And one tournament after the other his team was always successful. Winning all of them, but one. Something Lyles thinks highly of.
“I felt like I could play Kobe Byrant and come out on top,” Lyles says.
Throughout the summer he got the opportunity to meet so many different people. All giving him different aspects about getting back onto the court.
He was introduced to a bunch of athletes – the former head coach of the Chicago Bulls, Morgan State College Assistant Coach and even an NFL Colts player.
“I learned a lot from them,” Lyles says. “And their work ethic changed the way I work and want to work.”
As summer came to a close and school began to start back up it was time to get back on the court with his team here with the Mavericks.
“I felt like I could do anything, like I wasn’t gonna miss a beat yet again,” Lyles remembers thinking going into preseason.
But expectation and reality are two very different things. And so is being in shape and being in game shape.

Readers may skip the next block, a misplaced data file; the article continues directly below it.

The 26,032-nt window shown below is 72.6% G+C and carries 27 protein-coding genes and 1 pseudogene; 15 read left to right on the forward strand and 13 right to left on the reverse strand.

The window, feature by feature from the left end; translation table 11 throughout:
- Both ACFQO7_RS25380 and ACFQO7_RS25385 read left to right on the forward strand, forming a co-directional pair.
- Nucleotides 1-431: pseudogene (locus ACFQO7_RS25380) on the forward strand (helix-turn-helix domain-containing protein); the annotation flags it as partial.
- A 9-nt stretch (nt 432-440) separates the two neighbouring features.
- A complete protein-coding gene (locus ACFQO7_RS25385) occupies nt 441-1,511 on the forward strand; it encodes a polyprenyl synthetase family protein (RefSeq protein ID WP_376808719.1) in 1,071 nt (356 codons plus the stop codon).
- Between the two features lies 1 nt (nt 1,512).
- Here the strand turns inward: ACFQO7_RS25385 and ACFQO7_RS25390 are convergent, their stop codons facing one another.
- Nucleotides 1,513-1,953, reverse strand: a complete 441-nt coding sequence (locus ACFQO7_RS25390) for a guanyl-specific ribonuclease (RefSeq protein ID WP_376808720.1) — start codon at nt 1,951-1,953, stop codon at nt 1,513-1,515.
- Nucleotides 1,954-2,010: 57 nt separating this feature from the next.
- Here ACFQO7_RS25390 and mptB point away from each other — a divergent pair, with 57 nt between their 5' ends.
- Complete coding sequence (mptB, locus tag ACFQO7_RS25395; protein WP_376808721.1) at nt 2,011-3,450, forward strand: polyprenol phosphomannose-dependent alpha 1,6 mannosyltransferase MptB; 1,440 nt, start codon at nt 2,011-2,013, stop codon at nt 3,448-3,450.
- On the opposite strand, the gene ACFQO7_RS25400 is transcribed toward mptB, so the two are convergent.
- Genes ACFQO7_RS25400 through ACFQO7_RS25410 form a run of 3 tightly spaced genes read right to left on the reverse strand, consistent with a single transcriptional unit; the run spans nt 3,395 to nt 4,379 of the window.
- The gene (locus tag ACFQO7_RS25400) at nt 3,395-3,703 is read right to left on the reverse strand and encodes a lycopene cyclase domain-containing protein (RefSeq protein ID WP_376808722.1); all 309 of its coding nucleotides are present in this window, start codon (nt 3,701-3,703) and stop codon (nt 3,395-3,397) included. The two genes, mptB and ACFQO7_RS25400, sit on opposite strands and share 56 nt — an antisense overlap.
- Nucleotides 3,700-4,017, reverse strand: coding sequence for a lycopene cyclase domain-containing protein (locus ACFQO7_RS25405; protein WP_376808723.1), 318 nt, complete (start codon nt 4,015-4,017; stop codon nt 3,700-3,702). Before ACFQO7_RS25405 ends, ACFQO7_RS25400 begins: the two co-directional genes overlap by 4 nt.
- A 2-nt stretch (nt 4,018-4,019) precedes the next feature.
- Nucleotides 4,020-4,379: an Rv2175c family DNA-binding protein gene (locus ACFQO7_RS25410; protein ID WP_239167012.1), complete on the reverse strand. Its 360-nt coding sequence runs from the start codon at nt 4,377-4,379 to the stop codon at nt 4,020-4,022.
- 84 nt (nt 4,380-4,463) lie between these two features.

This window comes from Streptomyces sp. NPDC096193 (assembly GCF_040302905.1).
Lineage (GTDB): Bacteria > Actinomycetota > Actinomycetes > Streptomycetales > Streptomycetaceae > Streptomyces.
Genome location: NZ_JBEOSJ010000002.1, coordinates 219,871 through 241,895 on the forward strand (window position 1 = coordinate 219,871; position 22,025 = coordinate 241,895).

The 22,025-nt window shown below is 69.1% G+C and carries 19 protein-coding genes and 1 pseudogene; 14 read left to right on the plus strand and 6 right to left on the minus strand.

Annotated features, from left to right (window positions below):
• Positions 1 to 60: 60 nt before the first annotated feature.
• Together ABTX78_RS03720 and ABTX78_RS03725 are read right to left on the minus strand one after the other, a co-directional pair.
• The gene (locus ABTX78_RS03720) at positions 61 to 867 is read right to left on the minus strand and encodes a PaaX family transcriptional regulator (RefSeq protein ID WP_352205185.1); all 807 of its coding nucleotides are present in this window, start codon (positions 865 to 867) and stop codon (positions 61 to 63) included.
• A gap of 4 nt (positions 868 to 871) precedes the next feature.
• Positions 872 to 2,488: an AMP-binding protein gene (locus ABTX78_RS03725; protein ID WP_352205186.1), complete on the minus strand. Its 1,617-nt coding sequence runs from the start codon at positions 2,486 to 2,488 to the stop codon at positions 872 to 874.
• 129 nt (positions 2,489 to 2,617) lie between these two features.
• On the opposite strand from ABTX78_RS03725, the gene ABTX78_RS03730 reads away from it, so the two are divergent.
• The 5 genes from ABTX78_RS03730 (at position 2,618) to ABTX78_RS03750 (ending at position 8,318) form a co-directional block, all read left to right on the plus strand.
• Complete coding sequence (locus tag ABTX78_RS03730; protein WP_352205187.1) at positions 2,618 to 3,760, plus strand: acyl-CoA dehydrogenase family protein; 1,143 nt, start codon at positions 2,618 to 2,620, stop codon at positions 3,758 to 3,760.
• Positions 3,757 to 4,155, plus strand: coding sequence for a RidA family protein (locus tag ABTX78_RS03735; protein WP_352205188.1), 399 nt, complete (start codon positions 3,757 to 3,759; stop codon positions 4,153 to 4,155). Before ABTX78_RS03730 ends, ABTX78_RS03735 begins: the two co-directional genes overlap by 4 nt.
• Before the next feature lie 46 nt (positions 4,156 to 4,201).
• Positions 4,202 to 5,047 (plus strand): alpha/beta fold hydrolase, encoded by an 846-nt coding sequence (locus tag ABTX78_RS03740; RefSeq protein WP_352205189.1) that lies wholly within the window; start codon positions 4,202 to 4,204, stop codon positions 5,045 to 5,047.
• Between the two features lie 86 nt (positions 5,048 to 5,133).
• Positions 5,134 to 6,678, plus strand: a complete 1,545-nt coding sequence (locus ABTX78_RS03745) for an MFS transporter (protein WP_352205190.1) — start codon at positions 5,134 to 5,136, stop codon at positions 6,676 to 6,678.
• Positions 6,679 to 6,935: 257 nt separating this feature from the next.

“It was a lot of running that nothing could prepare you for,” Lyles says.
And preseasons are something that is always unpredictable, designed to get out flaws and get you into great shape in just a short amount of time.
Getting used to playing with each other again, and working out all the kinks is just a part of preseason. And towards the end of preseason the team began to look very solid, and with only one freshman there was not a huge learning curve to figuring out their new teammates style of play.
As preseason wound down and the season came up to start before Lyles very eyes.
A little less than a year later on Nov. 13, 2015 Lyles suited up in his Mercy gear and stepped out onto the court for his fist game of his senior year.
“Before the game I was so nervous, my legs were shaking. But as we got closer and closer I got even more excited. It was really emotional,” Lyles says about that moment.